Some of us were probably aware of it, others maybe not so much. But since July 1, the state of Illinois has been operating without a state budget. This means that a large amount of state services have been halted until a budget is passed. Among those halted services are financial aid programs at many college campuses across Illinois. It has been more than five months since any negotiation has been made regarding the state funding for universities. DePaul junior and MAP grant recipient Hajirie Kolijma learned about the MAP funding issue when she saw SGA’s #MAPmatters campaign posted around the Lincoln Park Campus.

“My MAP (grant) amount is usually $4,700 per year,” Kolijima said. “If that is gone I will have to take out loans and that would put me in a (really) bad position. Even if it seems like a small amount considering the rest of my financial aid, it changes my long-term plans completely.”

The MAP grant and state aid university funding impasse, leaves me and other students like myself with great anxiety and many unanswered questions regarding how we will pay for the rest of our time at DePaul. The $2,700 extra in financial aid provided by the MAP grant went a really long way. It covered those last thousand dollars that determined whether or not I could afford attending DePaul.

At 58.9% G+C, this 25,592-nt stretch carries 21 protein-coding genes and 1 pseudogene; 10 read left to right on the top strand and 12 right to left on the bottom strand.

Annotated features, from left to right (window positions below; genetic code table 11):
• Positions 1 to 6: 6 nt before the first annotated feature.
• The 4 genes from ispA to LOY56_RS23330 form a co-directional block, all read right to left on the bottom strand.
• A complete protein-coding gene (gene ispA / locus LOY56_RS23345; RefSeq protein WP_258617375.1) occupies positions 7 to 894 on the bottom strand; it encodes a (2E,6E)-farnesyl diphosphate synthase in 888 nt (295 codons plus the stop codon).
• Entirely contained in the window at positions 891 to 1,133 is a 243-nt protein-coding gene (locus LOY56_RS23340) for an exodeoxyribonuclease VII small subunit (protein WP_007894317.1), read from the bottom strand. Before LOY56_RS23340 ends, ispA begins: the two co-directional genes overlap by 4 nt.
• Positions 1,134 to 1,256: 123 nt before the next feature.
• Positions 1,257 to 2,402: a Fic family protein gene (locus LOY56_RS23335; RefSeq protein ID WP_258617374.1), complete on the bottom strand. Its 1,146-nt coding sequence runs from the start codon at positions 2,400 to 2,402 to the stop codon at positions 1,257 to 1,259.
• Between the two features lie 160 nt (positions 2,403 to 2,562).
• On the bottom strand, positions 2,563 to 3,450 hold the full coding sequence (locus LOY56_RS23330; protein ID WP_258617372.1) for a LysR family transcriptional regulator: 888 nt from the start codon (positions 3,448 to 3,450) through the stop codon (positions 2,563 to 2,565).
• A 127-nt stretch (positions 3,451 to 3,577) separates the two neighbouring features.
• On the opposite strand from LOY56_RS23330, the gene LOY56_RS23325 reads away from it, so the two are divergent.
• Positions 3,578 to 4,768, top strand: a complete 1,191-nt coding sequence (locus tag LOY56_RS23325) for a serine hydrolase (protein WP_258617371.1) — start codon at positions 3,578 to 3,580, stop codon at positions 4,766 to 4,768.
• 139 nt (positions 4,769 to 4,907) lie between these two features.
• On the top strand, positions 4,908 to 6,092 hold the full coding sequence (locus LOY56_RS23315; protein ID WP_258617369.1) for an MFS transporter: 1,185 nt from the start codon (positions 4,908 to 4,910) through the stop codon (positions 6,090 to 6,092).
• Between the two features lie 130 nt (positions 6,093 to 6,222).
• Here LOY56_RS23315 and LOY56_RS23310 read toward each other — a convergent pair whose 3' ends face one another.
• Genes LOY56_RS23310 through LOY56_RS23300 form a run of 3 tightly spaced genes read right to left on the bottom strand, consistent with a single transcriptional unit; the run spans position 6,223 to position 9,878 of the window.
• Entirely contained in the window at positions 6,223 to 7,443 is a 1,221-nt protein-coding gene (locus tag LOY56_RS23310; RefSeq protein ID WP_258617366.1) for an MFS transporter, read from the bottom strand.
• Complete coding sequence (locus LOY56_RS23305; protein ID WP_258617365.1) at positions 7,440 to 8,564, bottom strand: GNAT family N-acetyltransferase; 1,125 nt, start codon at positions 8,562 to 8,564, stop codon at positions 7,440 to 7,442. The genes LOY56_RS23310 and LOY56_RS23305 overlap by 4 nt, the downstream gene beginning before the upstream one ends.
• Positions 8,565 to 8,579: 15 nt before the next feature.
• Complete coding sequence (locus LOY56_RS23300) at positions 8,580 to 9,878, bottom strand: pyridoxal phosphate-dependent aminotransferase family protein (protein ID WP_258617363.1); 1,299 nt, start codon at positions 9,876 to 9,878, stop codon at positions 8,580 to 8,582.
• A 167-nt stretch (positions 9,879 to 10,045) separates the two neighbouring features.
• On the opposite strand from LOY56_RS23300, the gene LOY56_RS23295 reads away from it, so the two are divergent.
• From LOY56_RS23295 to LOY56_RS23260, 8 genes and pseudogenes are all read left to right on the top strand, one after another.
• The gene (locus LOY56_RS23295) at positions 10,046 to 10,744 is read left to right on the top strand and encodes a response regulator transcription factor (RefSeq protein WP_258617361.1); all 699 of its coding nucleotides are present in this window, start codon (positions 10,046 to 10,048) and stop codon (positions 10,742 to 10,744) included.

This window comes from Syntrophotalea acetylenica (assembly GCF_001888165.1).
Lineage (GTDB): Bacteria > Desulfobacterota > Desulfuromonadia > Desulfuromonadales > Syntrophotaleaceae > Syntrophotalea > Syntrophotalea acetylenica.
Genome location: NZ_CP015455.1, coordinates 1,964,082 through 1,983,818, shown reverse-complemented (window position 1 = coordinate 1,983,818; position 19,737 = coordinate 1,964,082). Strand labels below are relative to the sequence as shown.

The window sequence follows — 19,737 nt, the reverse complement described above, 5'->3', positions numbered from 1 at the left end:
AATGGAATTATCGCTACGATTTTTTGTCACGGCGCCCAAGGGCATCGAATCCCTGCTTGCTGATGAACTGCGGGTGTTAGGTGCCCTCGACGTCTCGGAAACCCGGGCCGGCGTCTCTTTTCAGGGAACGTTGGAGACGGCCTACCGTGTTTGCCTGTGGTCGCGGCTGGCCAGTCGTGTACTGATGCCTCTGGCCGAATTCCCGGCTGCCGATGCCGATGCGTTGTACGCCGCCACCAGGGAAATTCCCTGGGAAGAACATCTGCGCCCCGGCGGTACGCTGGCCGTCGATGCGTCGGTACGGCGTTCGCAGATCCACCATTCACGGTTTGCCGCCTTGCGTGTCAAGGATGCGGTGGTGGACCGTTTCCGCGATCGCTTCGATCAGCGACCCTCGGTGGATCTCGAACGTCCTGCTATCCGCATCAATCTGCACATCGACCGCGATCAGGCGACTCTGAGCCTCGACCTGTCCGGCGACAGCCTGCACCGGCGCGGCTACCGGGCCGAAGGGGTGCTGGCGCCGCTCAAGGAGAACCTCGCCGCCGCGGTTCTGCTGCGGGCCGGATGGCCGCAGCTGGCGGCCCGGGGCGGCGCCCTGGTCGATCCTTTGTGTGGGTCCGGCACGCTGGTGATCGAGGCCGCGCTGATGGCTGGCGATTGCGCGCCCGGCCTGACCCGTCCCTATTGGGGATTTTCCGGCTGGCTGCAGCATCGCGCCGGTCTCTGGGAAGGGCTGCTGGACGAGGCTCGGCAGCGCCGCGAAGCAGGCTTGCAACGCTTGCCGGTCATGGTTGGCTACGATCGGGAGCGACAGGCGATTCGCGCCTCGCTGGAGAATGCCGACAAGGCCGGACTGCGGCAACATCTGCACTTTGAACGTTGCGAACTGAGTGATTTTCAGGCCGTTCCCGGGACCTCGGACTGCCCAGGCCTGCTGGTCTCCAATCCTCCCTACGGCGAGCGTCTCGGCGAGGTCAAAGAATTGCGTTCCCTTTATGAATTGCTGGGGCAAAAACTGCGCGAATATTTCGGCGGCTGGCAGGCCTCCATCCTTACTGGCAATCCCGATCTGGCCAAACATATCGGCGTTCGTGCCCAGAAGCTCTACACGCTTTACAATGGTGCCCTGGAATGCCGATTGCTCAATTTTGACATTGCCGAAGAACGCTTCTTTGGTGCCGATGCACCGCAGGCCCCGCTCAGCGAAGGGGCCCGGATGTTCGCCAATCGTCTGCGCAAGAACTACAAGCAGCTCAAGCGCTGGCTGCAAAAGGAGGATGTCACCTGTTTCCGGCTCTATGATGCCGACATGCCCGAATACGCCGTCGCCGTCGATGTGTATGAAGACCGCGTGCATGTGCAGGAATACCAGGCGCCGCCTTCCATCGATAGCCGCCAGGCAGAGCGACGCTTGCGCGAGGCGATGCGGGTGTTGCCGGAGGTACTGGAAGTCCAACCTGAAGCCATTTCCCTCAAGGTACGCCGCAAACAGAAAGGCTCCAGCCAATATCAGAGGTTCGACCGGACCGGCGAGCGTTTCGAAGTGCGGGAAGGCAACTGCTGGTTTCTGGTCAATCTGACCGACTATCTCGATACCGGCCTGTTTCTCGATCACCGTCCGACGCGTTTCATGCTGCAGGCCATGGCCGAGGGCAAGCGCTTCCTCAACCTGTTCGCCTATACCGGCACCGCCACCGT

Longtime residents of this state, my parents and I will be directly impacted if the MAP program is to be cut. I will need to take out loans for the extra $2,000 to $3,000.

Those $2,000 may not seem like a big deal, but for me, Kolijima and the other 5,000 students relying on the grants to attend DePaul, MAP funding is necessary to continue our education.

I have grown up and lived in Illinois my entire life. I was born in Humboldt Park, Chicago and lived in Albany Park for a few years. Due to the high crime in the neighborhood, my family and I moved out of the city. I have lived in numerous suburbs ranging in varying economic statuses and my parents’ financial situation going up and down with each of the four moves we made.

(Graphics by Michelle Krichevskaya | The DePaulia, Photos courtesy of ILLINOIS.GOV)

I am a young, first generation, Latino minority with a low- to middle-class income immigrant parents who have done everything they could so I could afford DePaul’s expensive tuition. They did all of this so I can one day be a university graduate and a professional, active and informed citizen.